Real and apparent losses of drinking water in water networks are an environmental and economic problem, since every liter of water that is fed into the network to be consumed must be collected, made drinkable and pumped through thousands of meters of water networks. It is also important to detect and repair water leaks in a hydraulic network in a short period of time, as these could turn into larger breaks and cause damage to civil infrastructures or even affect normal service continuity and pressure at the end point of consumption.

Therefore, continuing to promote and improve leak detection through technology is one of the key trends in drinking water networks in 2024. This will require the consolidation of new technologies that go beyond sectorization, such as mathematical models and algorithms, acoustic leak detection and centralizing data on a single platform. These technological advances, based on sensors and communications, will provide more efficient water resource use, which is the ultimate goal of the water cycle.

Locating leaks through big data analysis, using mathematical models and algorithms in data processing, is an alternative to sectorization, which is an expensive option. This method is also more accurate, as it reduces the inspection area in which the leak is located. This requires access to data to develop the mathematical model (GIS, demand distribution and operational control), installing flow meters at strategic points and monitoring night-time users. This practice obviously adds considerable value. However, utilities need to implement advanced software to be able to define the network area where the possible leaks are located to obtain optimum results.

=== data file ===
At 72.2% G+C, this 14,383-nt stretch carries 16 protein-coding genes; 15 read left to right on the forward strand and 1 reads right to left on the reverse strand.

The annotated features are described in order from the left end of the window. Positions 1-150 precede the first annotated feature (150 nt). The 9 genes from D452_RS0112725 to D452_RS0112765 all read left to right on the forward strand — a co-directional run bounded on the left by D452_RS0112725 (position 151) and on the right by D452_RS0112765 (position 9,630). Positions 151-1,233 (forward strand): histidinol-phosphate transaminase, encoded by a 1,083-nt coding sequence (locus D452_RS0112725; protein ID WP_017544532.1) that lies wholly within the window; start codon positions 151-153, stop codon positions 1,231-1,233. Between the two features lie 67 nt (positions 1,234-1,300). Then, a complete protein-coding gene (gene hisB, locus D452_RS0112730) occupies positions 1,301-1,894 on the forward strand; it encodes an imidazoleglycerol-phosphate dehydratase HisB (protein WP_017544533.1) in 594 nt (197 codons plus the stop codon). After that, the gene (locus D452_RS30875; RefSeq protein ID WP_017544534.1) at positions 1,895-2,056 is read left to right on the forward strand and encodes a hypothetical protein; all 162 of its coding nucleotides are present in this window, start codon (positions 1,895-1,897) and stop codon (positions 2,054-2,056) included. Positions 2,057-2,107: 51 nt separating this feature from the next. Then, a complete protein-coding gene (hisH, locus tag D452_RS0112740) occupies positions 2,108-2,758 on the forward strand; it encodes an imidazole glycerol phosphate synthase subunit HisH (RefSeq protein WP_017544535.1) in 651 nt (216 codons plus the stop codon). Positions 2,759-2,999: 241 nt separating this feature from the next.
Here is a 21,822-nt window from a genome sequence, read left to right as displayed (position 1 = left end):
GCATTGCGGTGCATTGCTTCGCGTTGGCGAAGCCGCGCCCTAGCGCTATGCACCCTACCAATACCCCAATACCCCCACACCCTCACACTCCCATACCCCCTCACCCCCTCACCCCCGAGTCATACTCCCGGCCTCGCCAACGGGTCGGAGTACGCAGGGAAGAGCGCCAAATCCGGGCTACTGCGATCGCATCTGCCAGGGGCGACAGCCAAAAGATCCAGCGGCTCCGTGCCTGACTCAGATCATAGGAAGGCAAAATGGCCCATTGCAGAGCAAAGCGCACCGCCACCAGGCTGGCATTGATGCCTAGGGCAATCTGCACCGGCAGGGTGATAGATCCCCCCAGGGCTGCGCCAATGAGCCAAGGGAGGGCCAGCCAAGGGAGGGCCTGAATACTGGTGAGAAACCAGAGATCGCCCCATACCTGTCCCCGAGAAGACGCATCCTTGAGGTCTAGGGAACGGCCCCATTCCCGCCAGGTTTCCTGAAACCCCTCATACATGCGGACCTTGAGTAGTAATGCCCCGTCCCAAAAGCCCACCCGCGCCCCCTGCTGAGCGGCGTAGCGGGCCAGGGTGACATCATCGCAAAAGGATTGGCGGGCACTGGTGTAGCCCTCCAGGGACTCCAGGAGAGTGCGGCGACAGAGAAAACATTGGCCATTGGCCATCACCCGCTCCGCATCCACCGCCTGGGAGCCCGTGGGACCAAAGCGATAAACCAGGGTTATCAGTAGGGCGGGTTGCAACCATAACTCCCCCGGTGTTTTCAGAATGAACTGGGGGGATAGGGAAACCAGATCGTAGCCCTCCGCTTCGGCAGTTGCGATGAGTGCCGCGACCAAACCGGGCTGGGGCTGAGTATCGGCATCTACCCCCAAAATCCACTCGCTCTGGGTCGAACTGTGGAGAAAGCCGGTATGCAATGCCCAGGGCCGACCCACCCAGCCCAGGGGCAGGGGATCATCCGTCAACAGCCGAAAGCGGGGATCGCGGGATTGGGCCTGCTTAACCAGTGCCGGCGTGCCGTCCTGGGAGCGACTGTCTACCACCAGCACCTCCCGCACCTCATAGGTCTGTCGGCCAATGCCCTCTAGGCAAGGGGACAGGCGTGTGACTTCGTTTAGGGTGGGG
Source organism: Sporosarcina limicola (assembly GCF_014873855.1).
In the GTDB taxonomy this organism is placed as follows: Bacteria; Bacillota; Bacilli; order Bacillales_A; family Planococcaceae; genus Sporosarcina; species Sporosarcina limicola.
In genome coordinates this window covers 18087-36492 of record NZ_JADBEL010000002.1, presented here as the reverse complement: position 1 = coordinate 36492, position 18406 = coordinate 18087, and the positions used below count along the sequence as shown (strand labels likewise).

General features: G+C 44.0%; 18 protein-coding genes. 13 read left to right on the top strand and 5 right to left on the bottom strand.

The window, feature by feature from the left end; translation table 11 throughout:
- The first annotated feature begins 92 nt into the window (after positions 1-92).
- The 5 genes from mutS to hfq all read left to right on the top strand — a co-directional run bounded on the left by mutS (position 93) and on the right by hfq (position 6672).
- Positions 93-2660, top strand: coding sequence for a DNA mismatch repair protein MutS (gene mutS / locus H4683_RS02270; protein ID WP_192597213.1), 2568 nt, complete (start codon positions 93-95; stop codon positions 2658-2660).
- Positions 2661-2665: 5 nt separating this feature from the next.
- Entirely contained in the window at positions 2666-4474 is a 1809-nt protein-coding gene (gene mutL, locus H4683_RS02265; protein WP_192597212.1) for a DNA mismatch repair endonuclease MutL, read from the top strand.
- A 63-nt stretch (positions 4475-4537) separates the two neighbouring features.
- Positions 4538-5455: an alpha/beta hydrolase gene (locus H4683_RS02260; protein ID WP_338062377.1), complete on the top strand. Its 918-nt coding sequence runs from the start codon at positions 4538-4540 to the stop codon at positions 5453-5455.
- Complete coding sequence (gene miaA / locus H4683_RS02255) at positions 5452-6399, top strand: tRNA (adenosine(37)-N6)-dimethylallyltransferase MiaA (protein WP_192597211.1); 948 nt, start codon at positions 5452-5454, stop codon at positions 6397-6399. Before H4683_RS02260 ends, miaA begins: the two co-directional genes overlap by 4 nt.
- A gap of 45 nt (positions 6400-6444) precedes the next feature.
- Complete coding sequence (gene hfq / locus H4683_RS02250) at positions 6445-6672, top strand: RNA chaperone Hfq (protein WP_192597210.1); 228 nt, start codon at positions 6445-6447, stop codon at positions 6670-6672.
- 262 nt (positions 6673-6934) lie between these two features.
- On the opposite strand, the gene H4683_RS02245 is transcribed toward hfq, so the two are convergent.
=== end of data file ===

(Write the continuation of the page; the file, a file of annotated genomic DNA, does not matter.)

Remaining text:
A further step in this practice is detecting leaks by installing acoustic loggers at specific points in the drinking water network. The data generated through these electronic devices is fed into water efficiency management platforms to locate leaks and improve decision-making, and this is a trend that will grow in 2024 thanks to advances in telecommunications infrastructures.  

In short, these trends point to a future where water management will not only be smarter and more efficient, but also more resilient and sustainable, in a context in which innovation and digital transformation are inextricably linked. 

Idrica’s Water Technology Trends 2024 report provides a comprehensive list of trends for the industry, including the one we will be seeing in drinking water networks.